Are String Bean Alley containers a whole new way of shopping or just an evolution of open stands that meets modern demands? It is an interesting question and one that we probably haven’t examined closely enough particularly in relation to the cost of trading.
The interest in containers from traders is huge. Twelve new containers in SBA attracted 70 applicants. Some traders are suggesting that containers should become the dominant option in our market. A lot of that is probably being driven by the convenience factor. A roller door means lots of labour saving. Some traders in open stands spend 2 hours at the beginning of the day setting up and another 2 hours packing.
There are other factors at work too. Customers are demanding more accessibility to traders. Trading more often and trading longer are two of those demands.
Night time trading is becoming a key element for the market and some of you will be aware of the effort it takes packing up a stall at the Wednesday Night Market, getting home at around midnight, and then turning up for trade early the next morning, all while keeping a smile on your face. A roller door certainly makes that easier.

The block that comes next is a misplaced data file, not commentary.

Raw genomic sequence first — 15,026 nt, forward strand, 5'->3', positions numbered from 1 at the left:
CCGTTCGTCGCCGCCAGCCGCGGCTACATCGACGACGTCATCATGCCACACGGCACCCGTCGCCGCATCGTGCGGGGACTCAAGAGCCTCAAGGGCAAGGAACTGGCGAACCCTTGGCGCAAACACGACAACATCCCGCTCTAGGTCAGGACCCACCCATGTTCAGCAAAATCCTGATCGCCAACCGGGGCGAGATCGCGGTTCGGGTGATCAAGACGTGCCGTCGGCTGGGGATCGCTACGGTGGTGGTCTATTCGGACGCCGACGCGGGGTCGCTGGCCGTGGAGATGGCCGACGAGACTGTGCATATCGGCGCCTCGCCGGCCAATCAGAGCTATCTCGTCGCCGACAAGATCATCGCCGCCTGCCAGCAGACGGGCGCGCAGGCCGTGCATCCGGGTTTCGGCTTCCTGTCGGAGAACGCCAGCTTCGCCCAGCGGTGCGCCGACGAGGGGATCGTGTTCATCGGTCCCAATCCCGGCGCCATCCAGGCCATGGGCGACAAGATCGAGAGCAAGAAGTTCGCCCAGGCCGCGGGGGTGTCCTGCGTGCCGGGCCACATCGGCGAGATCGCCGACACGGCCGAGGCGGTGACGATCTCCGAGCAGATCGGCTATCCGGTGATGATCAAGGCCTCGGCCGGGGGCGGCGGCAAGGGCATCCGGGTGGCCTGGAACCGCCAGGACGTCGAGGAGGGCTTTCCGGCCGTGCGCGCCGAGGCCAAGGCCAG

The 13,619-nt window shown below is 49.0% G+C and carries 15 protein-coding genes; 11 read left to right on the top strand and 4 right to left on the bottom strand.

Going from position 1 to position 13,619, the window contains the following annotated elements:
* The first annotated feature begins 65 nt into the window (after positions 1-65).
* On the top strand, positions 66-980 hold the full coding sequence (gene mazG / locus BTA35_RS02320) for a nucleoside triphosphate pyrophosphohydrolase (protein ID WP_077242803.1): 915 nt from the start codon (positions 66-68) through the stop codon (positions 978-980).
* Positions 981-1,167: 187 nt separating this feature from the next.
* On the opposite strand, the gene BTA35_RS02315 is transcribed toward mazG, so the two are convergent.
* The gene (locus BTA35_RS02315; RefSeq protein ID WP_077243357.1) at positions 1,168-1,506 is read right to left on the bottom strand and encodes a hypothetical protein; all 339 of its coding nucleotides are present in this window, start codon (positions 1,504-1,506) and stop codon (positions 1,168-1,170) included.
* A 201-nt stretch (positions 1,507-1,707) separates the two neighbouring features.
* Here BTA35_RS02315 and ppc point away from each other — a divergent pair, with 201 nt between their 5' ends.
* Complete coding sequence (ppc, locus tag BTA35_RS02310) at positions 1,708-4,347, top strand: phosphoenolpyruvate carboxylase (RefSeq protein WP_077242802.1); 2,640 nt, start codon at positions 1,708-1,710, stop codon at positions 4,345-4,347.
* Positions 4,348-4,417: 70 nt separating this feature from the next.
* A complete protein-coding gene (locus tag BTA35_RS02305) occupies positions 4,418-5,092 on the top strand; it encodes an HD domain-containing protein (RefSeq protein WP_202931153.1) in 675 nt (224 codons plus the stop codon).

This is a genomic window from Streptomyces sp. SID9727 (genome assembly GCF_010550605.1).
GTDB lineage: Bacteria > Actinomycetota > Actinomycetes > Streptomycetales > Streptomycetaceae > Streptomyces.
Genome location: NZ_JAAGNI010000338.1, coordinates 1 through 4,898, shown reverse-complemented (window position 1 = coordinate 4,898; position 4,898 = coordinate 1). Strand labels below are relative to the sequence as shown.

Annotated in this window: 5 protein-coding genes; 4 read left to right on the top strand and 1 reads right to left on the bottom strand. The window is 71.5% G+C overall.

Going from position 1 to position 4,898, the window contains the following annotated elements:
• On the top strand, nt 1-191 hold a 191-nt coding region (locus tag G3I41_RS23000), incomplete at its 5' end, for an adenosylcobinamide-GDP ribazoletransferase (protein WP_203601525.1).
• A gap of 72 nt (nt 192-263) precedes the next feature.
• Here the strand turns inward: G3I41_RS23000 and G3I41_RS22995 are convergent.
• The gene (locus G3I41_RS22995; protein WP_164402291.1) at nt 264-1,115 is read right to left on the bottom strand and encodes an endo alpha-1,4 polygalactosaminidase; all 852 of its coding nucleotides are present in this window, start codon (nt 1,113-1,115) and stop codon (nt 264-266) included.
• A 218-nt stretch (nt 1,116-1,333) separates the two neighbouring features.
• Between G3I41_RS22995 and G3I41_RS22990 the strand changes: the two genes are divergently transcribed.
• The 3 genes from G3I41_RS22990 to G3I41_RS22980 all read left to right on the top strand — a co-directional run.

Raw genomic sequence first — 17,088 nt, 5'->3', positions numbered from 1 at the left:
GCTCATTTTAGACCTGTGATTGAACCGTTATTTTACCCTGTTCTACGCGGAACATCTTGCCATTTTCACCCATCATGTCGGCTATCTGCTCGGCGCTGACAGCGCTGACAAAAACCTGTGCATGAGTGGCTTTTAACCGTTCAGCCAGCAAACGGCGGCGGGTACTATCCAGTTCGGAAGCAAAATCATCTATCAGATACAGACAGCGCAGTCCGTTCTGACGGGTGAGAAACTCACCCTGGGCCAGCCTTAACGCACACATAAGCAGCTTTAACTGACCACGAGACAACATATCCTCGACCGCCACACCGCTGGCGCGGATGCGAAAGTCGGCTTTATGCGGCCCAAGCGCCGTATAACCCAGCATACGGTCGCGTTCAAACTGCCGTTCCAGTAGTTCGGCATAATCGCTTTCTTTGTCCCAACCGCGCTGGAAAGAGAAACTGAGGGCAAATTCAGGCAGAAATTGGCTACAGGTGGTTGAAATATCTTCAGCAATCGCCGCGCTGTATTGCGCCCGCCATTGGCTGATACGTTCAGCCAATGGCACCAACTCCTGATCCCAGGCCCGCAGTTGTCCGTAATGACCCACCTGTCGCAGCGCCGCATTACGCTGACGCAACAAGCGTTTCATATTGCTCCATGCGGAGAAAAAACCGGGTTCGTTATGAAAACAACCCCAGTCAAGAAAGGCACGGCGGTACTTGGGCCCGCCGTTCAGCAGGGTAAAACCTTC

And of course all this needs to be done on a shoe string, because low operating costs are the ace card of small businesses like ours. Traders have been maximising efficiency and minimising costs since 1878. That is how we remain competitive.
String Bean Alley is an interesting experiment. In many ways containers are an improvement on existing open stand set-ups but we shouldn’t get carried away. So far the day trading in SBA has been disappointing. Completing the aisle and giving it identity will hopefully correct that. But the jury is still out on the economics and it will probably take 6 months, or at least until 5 day trading is introduced in SBA to get the full picture.
Containers in SBA have great potential, but like all business ventures we should watch the efficiency/cost equation very closely as we move forward.
By Greg Smith